LittleArm 2C build

A big part of what I want to do in Arduino and 3D printing is to create robots. Years ago, I had some experience in robotics (I helped build a HERO 2000, among other cool projects). But I have found getting back into robotics that I had to step back and learn to build smaller to get the experience I need for future plans. To that end, I decided to assemble the LittleArm 2C. This post will be almost more of a review of the product rather than assembly instructions.

LittleArm 2C is a great STEM project.

The LittleArm series of robot arms comes from Slant Concepts. They have made a series of robot arms based upon the Arduino that students can quickly assemble and learn robotics basics. Plus, they are 3D printable, meaning the projects look can be completely customized. The reason I chose the LittleArm 2C for a project is that it is so small. Yes, I want experience working with servo motors, but I don’t have the room in the office/shop for large robot arms. I think that is also true for a lot of schools doing cool STEM projects. 

3D printing the case

My pictures of the 3D printing process are all gone (thanks to a dead SD card). Printing the pieces was easy to do. The files are not free, however. Right now, the STL files for this robot cost $15. I don’t think that is overpriced at all. Plus, some extra grippers can be downloaded for free.

Below are some of the extra grippers I printed out. The robot arm and grippers were printed out in Glint Green from Filament One. I love the quality of Filament One’s products and look forward to getting my ProFi Box subscription every month. Their glint series is truly unique. It has a very cool texture, and the glint seems to cover up layer lines beautifully.

Some of the extra grippers I downloaded for the LittleArm 2C. I haven’t found time to play with them yet.

Detailed assembly instructions for the LittleArm2C available

I bought a bunch of cheap MG90S micro servos cheap online.

Since there are already detailed instructions available for the LittleArm 2C, I won’t go step-by-step on its assembly in this post. The assembly itself is effortless. I don’t think it took very long at all to assemble the arm. I had a slight problem with the gripper pin screws because I couldn’t find the required size published. I used some screws that seem to work OK, but I would have liked a heads up on what size to use.

The electronics parts utilized in this build I ordered from Slant Concepts. If I had realized what servo motors were being used, I might not have ordered those from Slant. I happen to have many cheap MG90S micro servos on hand already, and I might have saved a few dollars there.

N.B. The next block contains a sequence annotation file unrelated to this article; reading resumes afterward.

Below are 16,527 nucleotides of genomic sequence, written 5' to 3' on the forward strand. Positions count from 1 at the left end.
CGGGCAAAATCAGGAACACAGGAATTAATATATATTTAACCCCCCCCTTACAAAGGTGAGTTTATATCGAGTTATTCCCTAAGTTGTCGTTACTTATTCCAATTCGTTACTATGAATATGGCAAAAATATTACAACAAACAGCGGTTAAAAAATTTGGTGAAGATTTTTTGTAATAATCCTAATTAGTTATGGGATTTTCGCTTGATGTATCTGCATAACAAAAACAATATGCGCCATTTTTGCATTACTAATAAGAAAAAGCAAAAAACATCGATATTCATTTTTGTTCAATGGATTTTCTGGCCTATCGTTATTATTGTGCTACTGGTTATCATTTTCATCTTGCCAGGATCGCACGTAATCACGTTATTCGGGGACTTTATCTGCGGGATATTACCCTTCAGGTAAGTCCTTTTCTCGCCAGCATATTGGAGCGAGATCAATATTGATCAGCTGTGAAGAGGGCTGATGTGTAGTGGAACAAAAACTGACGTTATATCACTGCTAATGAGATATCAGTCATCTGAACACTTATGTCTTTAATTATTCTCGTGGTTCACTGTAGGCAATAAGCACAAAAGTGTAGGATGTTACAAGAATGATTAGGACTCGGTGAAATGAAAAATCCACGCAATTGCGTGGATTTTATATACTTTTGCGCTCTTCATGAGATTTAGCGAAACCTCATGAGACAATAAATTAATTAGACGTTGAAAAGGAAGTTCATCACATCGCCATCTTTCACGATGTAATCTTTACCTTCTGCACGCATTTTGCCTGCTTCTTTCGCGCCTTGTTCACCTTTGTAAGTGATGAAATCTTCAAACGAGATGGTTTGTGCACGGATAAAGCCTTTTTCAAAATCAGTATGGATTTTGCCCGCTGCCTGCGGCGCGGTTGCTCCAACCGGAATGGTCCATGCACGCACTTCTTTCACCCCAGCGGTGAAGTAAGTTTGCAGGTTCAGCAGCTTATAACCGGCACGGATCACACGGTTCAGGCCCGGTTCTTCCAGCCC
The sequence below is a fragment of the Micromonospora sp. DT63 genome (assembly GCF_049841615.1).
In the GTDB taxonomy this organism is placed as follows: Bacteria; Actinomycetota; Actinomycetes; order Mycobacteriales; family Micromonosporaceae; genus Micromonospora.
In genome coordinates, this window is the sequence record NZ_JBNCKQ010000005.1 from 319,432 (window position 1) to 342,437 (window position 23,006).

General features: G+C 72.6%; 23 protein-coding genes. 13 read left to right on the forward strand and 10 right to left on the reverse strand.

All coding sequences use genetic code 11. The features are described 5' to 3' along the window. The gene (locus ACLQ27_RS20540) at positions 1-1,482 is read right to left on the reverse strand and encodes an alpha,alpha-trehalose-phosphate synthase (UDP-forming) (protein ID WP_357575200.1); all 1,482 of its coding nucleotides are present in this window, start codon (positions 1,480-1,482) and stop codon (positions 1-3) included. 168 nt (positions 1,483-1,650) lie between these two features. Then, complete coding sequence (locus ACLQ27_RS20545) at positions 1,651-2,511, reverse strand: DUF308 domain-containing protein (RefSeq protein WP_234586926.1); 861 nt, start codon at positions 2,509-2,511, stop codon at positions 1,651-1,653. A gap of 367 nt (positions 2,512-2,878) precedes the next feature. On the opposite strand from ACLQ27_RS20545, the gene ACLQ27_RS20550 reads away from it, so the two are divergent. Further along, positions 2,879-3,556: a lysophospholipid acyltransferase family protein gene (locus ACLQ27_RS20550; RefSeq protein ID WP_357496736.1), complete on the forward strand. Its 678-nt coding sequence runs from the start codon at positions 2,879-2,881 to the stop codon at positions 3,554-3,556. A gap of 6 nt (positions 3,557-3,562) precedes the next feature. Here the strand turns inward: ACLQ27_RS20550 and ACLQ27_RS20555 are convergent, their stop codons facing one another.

The other heads up I might have liked was the wire used for the gripper. I don’t have a thick enough wire on hand for the gripper to work correctly. The next trip to the hardware store will fix that. But I wish the instructions had some heads up.

LittleArm 2C printed, assembled, and mounted on my wall.

Using the apps to control the arm

Honestly, I had very little luck using the windows app. If you use the windows app, the Bluetooth module cannot be connected. Plus, you cannot upload sketches to Arduino if the Bluetooth module is installed. But, even with the Bluetooth module disconnected, the windows app was very slow to respond.

LittleArm 2C android app.

A better option is to use the Android app. The app works great and can be downloaded from the Play Store. All you have to do is pair the Bluetooth module up to the phone and choose that Bluetooth device in the app.

To move each of the four servos, simply move the sliders. You can then make a move and hit record. After enough movements recorded, simply hit play. That is training at its simplest. I wish the app had a nice save feature for training, but that isn’t a big deal that it doesn’t. Here is a look at the interface.

Here is a short sequence I recorded of me training the LittleArm 2C.

Training the LittleArm 2C.

Future of my LittleArm 2C

I have many other projects going on right now, so it might be a while before I get back to playing with this particular robot arm. But I plan to use this arm to control the webcam I use at my desktop. I will use sensors to have the arm keep the camera pointed at me as I move around in my office/shop (or basement man cave as the wife calls it).

I think this was a fun little project and think it would be appropriate for use as a middle-school or high-school STEM project. Its small size makes it exceptionally pleasant since it won’t take up a lot of valuable desk space (or wall space in my case).

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